What Is Gluten?

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With all of the hullabaloo about gluten lately, it’s time to answer the question “What is gluten, anyway?”

hullabaloo jane tarzan

Quite simply, gluten is a gluey protein that is found in wheat and a few other grains (including barley and rye).

Gluten is the composite of a gliadin and a glutenin, which is conjoined with starch in the endosperm of various grass-related grains.  Altogether, gluten is 80% of the protein found in wheat.

Modern wheat (and related grains) have been bred and genetically engineered to have more gluten.

gluten

The “glueyness” of gluten holds together bread, crackers, pastries, pizza dough, and other heavily processed carbohydrate food.  It gives these bready treats a chewy softness instead of a hard graininess.

Gluten is the second most common food additive in US foods, following sugar.

Normal human digestion can’t break down the gluten proteins though.  The surviving pieces of gluten come into contact with the lining of your digestive system and your immune system.  When gluten encounters your immune system, there’s an immune reaction where your body recognizes the gluten protein (or protein pieces) as a foreign invader and attacks (kind of like what happens with lectins).

As a result of this immune system attack, your digestive track becomes inflamed and your villi (tiny fingerlike projections used for absorbing nutrients in your intestines) are damaged.

villi damage

This villi damage from gluten affects all nutrient absorption and regular digestive processes.  Once this occurs, it is harder and harder to have a normally functioning body.

Also, gluten grains cause an acidic reaction in the body, which leads to inflammation, headaches, acne, weight gain, and mental disturbances like depression and anxiety.

Some of the signs of gluten intolerance are:

  • Gas
  • Bloating
  • Queasiness
  • Abdominal cramping
  • Constipation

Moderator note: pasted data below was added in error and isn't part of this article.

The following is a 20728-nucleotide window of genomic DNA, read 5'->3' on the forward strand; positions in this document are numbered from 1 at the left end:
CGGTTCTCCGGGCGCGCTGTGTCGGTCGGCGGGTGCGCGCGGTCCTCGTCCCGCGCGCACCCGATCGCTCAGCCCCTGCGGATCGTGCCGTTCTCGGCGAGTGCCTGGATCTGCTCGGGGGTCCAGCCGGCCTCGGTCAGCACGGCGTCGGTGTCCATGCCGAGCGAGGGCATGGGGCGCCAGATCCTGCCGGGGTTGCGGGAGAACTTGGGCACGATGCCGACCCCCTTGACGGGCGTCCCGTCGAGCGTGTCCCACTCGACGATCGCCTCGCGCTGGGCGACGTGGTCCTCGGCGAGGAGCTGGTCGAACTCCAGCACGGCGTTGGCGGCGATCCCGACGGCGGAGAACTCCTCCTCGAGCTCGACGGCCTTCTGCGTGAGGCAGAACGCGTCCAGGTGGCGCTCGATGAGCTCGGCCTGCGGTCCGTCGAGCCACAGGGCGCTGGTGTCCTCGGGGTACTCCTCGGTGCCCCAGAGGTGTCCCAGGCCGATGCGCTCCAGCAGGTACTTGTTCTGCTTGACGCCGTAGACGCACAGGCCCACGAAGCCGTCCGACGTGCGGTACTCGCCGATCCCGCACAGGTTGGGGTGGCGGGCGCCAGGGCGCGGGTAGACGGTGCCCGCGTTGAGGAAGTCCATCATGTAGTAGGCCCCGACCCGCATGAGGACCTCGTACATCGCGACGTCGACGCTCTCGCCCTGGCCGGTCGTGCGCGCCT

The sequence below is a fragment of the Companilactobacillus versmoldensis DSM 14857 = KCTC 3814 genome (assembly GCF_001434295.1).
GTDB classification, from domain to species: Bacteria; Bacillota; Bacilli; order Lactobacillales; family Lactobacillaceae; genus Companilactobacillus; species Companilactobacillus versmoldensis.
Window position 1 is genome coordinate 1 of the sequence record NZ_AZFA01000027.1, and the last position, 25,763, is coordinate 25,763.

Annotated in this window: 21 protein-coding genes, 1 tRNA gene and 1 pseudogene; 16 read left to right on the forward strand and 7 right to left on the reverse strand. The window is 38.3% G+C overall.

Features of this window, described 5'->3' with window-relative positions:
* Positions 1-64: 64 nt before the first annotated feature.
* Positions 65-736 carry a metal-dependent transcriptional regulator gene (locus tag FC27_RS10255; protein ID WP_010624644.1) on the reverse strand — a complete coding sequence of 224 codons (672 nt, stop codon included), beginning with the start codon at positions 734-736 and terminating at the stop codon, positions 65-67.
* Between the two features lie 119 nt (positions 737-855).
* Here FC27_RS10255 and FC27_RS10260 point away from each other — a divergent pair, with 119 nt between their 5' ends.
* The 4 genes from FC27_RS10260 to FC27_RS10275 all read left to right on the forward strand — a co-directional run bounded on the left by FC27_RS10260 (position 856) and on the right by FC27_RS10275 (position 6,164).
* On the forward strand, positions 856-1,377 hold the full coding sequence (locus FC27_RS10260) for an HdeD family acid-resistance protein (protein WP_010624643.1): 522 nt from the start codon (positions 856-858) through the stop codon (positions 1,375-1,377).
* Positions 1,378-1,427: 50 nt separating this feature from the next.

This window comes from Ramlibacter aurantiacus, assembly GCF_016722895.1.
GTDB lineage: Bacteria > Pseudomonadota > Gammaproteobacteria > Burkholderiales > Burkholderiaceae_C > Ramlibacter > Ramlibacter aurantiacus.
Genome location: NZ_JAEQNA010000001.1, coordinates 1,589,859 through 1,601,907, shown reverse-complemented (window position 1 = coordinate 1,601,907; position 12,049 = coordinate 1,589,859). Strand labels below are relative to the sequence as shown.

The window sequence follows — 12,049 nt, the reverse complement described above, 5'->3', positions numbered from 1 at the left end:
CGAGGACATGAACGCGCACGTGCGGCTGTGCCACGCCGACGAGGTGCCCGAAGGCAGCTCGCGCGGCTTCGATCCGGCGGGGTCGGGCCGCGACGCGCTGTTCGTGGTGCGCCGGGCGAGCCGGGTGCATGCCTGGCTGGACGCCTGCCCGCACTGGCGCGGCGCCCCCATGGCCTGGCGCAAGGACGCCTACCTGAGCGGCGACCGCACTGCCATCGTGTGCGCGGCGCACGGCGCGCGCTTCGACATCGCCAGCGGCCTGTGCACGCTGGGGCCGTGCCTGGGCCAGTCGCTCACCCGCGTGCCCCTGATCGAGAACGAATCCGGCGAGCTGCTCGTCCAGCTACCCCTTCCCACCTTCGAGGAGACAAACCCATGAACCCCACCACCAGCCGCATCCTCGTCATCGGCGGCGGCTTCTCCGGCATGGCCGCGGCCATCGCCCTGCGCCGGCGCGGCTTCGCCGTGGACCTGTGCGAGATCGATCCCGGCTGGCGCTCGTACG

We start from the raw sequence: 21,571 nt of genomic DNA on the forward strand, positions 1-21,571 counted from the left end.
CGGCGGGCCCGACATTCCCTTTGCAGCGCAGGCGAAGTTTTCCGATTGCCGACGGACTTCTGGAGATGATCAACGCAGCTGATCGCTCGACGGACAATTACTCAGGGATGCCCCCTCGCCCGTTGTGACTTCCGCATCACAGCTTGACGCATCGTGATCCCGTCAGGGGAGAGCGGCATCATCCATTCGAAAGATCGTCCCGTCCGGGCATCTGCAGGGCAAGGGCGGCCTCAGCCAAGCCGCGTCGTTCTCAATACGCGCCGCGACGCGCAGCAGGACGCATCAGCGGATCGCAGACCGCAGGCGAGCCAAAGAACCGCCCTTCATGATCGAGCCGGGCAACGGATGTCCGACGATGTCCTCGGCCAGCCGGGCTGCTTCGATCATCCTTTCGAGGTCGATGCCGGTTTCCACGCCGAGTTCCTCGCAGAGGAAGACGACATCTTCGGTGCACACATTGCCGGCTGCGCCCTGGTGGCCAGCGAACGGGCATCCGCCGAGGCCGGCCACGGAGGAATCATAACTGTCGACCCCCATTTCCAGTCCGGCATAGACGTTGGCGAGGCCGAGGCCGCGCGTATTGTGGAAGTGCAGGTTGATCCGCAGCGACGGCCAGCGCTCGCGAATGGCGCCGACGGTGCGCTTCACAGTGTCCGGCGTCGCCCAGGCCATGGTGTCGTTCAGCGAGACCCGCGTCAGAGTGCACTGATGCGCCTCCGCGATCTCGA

• Diarrhea
  • Irritable Bowel Syndrome
  • Headaches
  • Migraines
  • Irritability
  • Sudden mood shifts
  • Aching joints
  • Clogged nasal passages
  • Dizziness
  • Difficulty balancing
  • Peripheral neuropathy (affects nerves outside the central nervous system and results in pain, weakness, tingling or numbness in the extremities)
  • Nutritional deficiencies due to poor absorption
  • Fat in the stool (due to poor digestion)
  • Eczema
  • Exhaustion
  • Irregular menstrual cycle
  • Dental health problems

Even if you don’t have full-on celiac disease, gluten isn’t doing your body any good.  And if you have any of the symptoms of gluten sensitivity listed above, removing gluten from your diet can make a world of difference.

Some Tips For Getting Off Of Gluten

Get rid of everything in your kitchen that contains gluten.  This includes: wheat, barley, triticale, rye, kamut, spelt, couscous, oats, textured vegetable protein (TVP), hydrolyzed vegetable protein, most soy sauces, and anything with modified food starch, malt, and malt flavoring.

Gluten stays in your system causing problems for 14 days.  So if you have a cheat/reward/celebration meal and want bready or baked treats, go with gluten-free alternatives.  You can find gluten-free options for almost anything, from pizza crust to cake.  Say you have a cheat meal that actually has gluten every 2 weeks – you’re never giving your digestive system a chance to try to recover.

gluten free baking vintage

Switch to a diet based on meat, leaves, and berries.  Focus on natural foods and the gluten problem takes cares of itself.  Note:  The meat from animals fed gluten-containing grains can still cause a reaction in people with severe gluten intolerance, so choose wild or grass-fed, not just organic.

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